Registration: Process and Structure

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In erstwhile State of Jammu & Kashmir, the task of registration of documents including Sale Deeds, Lease Deeds, Mortgage Instruments etc., was being carried out by judicial officers of the State. Prior to the bifurcation of State of J&K into two Union Territories, the Government of J&K vide Order no.117 dated 24.10.2019, passed in pursuance of State Administrative Council Decision No.246/22/2019 dated 22-10-2019, ordered creation/establishment of a separate and independent Registering Department for purposes of the Registration Act. As per the said Order, the new Department was to function under the overall administrative control of Revenue Department. The Order further announced creation of posts for the new Department. In its statement, the government had inter alia stated that the change was aimed to “provide hassle free and speedy service to the citizens for registration of documents pertaining to immovable property like sale, gift, mortgage, lease, and bequest”. However, the practice prevalent suggests otherwise owing to multiple reasons including lack of infrastructure, lack of knowhow and overburdening of existing revenue officials etc.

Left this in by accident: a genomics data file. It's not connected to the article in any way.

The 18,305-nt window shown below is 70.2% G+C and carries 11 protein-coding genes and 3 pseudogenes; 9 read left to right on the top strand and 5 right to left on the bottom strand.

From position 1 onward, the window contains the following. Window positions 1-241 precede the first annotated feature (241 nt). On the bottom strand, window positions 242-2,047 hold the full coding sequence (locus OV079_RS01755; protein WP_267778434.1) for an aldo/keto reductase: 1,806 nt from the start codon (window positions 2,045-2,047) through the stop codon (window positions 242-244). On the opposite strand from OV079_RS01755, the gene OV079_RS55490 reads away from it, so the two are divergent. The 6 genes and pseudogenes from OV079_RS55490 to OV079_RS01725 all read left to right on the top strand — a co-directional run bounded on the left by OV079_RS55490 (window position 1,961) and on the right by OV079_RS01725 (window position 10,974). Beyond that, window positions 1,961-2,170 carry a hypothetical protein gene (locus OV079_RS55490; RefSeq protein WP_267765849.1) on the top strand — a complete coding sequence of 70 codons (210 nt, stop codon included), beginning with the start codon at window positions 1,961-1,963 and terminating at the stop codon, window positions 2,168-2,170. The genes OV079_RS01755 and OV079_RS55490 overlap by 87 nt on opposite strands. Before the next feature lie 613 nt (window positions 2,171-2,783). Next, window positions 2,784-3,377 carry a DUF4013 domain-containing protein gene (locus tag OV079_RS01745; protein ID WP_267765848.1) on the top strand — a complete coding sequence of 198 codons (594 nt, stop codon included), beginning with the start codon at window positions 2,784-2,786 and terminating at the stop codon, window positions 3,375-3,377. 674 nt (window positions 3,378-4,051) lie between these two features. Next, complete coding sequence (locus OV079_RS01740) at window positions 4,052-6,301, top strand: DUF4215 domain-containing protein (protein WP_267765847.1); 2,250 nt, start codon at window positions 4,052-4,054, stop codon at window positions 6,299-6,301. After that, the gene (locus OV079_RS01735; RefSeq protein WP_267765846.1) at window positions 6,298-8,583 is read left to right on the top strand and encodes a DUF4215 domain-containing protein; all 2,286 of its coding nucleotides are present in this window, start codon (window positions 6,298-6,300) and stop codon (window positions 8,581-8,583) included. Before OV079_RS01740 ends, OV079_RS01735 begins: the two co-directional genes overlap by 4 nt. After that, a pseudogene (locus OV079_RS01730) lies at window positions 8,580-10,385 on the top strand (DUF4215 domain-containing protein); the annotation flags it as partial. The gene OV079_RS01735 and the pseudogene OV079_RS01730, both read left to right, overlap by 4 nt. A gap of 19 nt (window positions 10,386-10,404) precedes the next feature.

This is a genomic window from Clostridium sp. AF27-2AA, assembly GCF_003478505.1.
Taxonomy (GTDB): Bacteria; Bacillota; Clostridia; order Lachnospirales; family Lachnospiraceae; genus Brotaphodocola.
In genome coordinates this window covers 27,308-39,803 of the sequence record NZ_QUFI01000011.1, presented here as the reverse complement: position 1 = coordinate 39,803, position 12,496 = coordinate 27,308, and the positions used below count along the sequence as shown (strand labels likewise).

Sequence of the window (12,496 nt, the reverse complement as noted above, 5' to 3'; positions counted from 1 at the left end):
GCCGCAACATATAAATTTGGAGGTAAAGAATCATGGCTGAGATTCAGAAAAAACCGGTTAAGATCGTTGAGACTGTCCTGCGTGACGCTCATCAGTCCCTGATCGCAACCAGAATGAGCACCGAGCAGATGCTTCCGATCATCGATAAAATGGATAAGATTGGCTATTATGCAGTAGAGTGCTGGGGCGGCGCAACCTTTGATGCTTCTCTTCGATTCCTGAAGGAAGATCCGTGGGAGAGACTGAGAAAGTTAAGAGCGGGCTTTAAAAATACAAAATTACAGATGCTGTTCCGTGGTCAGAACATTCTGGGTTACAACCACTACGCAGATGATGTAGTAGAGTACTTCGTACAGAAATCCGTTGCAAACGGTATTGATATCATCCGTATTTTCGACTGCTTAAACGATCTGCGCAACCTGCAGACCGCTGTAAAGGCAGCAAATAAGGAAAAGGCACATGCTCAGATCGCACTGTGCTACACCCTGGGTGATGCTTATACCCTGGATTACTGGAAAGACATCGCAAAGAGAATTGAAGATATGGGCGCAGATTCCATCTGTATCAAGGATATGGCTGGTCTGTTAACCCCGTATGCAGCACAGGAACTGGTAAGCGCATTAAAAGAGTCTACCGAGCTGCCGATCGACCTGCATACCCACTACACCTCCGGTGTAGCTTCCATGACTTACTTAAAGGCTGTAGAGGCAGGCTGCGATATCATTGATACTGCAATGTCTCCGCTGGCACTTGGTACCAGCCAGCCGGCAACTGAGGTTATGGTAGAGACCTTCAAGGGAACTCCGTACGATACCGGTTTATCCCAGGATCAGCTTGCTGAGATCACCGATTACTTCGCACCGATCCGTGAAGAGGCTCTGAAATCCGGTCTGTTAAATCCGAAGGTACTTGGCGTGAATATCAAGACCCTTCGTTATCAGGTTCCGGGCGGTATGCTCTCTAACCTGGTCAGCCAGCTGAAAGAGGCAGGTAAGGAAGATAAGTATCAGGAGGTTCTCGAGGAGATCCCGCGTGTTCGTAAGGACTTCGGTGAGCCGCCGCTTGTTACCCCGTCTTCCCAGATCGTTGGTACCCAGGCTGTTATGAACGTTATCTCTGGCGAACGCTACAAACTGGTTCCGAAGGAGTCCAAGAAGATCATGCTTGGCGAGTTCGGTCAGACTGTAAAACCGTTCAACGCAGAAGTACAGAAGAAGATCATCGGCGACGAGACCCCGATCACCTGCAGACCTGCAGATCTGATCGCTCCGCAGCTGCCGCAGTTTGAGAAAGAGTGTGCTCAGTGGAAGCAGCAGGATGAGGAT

Though the Government had announced that a new department for registration would be created, but the power to register documents has as on date been given to existing revenue officers of the rank of SDMs and ADCs as Sub-Registrars and Deputy Commissioners as Registrars for their respective areas of jurisdiction. (See S O 02 dated 31.10.2019 of Revenue Department Government of J&K). A separate department as it exists in States like Maharashtra would certainly help people in getting the documents registered quickly and achieve the objective of the government in proving hassle free and speedy services. But the existing arrangement of the government has proved otherwise.